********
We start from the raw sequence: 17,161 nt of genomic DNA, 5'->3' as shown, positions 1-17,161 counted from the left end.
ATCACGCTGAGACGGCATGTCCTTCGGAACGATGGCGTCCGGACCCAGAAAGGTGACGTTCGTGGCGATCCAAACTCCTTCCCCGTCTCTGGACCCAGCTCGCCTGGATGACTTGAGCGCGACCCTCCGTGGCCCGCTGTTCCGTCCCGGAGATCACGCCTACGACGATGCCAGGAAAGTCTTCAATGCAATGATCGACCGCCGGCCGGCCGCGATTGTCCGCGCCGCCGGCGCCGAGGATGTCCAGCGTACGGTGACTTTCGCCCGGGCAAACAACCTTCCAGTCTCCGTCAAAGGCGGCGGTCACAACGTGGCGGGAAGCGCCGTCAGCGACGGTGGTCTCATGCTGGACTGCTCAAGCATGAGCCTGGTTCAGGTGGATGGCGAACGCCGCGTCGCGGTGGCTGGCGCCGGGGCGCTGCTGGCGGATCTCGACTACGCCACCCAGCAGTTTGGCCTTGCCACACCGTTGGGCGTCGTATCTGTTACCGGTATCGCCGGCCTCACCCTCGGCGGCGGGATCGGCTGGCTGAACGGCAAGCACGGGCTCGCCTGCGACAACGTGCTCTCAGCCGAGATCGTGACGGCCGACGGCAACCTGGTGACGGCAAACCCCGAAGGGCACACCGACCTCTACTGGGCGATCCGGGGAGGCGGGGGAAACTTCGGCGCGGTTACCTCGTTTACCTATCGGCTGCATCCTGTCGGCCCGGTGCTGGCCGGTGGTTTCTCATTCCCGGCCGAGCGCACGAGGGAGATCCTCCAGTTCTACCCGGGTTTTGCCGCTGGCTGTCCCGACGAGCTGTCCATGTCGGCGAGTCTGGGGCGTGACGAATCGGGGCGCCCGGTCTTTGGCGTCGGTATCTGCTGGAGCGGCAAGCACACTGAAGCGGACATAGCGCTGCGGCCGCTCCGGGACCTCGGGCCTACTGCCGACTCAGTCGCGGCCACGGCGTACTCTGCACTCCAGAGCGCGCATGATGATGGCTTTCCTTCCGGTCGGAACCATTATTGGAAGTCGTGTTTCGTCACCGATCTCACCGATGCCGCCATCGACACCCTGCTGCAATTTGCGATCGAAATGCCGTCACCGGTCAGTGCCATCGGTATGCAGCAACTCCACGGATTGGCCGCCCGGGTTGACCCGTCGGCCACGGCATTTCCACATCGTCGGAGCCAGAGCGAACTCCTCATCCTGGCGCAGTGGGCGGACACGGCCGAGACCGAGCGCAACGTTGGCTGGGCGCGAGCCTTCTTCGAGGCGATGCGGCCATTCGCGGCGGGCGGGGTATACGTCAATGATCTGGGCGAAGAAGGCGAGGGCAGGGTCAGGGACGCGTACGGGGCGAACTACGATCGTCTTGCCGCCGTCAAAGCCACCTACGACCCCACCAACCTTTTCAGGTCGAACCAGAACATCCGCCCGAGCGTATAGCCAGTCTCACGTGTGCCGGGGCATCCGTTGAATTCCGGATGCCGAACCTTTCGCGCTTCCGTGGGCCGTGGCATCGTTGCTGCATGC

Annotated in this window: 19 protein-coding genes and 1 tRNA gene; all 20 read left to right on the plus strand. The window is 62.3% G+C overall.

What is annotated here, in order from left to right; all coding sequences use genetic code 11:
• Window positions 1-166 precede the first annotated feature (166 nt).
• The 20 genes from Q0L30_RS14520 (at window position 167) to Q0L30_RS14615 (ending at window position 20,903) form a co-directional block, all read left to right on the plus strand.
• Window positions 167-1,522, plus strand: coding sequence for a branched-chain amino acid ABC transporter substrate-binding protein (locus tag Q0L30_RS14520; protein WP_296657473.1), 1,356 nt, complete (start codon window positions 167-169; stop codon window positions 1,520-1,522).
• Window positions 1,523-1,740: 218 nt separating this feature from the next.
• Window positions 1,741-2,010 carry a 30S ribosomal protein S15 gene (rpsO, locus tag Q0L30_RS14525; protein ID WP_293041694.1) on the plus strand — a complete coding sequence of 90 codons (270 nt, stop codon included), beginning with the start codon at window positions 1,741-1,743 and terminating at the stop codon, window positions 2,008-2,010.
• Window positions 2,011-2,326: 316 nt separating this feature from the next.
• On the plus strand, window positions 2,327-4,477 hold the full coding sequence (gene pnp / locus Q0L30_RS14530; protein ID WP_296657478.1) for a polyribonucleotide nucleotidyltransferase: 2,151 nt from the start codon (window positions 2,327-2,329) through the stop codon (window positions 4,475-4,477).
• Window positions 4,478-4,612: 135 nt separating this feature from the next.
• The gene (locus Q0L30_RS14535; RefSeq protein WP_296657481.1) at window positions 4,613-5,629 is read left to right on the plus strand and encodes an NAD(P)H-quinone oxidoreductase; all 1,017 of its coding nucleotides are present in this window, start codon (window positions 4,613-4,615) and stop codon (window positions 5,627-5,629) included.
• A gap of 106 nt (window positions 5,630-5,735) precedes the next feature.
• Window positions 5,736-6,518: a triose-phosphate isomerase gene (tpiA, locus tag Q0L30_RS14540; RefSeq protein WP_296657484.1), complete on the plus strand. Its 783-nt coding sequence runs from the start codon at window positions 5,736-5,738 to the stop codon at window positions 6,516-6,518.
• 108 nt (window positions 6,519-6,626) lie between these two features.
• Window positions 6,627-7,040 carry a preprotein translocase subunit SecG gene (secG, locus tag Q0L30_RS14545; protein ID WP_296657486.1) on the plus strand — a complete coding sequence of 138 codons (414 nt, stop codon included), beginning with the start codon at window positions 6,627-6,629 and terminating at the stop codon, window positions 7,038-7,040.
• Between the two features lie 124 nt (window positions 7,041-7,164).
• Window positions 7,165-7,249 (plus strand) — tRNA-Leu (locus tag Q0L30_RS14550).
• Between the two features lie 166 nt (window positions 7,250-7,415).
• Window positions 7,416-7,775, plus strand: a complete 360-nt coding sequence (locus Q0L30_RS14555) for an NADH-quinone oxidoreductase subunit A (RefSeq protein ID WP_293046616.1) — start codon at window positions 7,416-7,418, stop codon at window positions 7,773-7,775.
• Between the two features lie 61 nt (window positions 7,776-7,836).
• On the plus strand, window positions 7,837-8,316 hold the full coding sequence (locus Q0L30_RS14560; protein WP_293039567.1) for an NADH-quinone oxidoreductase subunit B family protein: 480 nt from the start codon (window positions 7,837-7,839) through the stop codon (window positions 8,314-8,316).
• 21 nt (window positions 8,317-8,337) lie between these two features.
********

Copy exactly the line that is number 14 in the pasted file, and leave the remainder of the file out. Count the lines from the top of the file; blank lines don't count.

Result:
• A gap of 106 nt (window positions 5,630-5,735) precedes the next feature.